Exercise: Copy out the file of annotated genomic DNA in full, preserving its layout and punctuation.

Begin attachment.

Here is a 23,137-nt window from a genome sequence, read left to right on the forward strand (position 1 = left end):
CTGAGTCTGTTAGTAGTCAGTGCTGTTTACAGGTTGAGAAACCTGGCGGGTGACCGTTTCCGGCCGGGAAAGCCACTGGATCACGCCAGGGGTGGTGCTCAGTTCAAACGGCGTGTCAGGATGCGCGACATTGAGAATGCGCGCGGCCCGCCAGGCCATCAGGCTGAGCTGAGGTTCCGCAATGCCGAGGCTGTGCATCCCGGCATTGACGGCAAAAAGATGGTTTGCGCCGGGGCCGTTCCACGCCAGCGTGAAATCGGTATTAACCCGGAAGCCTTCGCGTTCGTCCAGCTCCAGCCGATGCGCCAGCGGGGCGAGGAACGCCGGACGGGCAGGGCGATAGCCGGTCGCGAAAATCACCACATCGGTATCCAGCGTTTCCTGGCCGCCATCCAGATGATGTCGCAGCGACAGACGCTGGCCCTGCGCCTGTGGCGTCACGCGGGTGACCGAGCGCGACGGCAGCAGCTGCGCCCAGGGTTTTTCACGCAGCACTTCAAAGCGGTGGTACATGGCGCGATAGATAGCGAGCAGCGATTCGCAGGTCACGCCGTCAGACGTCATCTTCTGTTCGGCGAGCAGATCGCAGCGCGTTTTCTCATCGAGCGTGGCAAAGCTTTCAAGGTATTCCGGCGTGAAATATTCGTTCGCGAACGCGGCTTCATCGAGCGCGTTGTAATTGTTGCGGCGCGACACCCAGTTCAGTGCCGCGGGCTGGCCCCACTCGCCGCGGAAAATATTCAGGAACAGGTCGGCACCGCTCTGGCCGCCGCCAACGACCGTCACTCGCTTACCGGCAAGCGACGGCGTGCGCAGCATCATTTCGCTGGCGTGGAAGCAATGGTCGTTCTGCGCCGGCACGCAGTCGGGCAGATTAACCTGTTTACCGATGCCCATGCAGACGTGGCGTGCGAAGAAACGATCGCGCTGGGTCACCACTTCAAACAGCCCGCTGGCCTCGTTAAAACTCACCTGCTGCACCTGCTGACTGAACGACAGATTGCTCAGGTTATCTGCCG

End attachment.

Here is a 23,137-nt window from a genome sequence, read left to right on the forward strand (position 1 = left end):
CTGAGTCTGTTAGTAGTCAGTGCTGTTTACAGGTTGAGAAACCTGGCGGGTGACCGTTTCCGGCCGGGAAAGCCACTGGATCACGCCAGGGGTGGTGCTCAGTTCAAACGGCGTGTCAGGATGCGCGACATTGAGAATGCGCGCGGCCCGCCAGGCCATCAGGCTGAGCTGAGGTTCCGCAATGCCGAGGCTGTGCATCCCGGCATTGACGGCAAAAAGATGGTTTGCGCCGGGGCCGTTCCACGCCAGCGTGAAATCGGTATTAACCCGGAAGCCTTCGCGTTCGTCCAGCTCCAGCCGATGCGCCAGCGGGGCGAGGAACGCCGGACGGGCAGGGCGATAGCCGGTCGCGAAAATCACCACATCGGTATCCAGCGTTTCCTGGCCGCCATCCAGATGATGTCGCAGCGACAGACGCTGGCCCTGCGCCTGTGGCGTCACGCGGGTGACCGAGCGCGACGGCAGCAGCTGCGCCCAGGGTTTTTCACGCAGCACTTCAAAGCGGTGGTACATGGCGCGATAGATAGCGAGCAGCGATTCGCAGGTCACGCCGTCAGACGTCATCTTCTGTTCGGCGAGCAGATCGCAGCGCGTTTTCTCATCGAGCGTGGCAAAGCTTTCAAGGTATTCCGGCGTGAAATATTCGTTCGCGAACGCGGCTTCATCGAGCGCGTTGTAATTGTTGCGGCGCGACACCCAGTTCAGTGCCGCGGGCTGGCCCCACTCGCCGCGGAAAATATTCAGGAACAGGTCGGCACCGCTCTGGCCGCCGCCAACGACCGTCACTCGCTTACCGGCAAGCGACGGCGTGCGCAGCATCATTTCGCTGGCGTGGAAGCAATGGTCGTTCTGCGCCGGCACGCAGTCGGGCAGATTAACCTGTTTACCGATGCCCATGCAGACGTGGCGTGCGAAGAAACGATCGCGCTGGGTCACCACTTCAAACAGCCCGCTGGCCTCGTTAAAACTCACCTGCTGCACCTGCTGACTGAACGACAGATTGCTCAGGTTATCTGCCG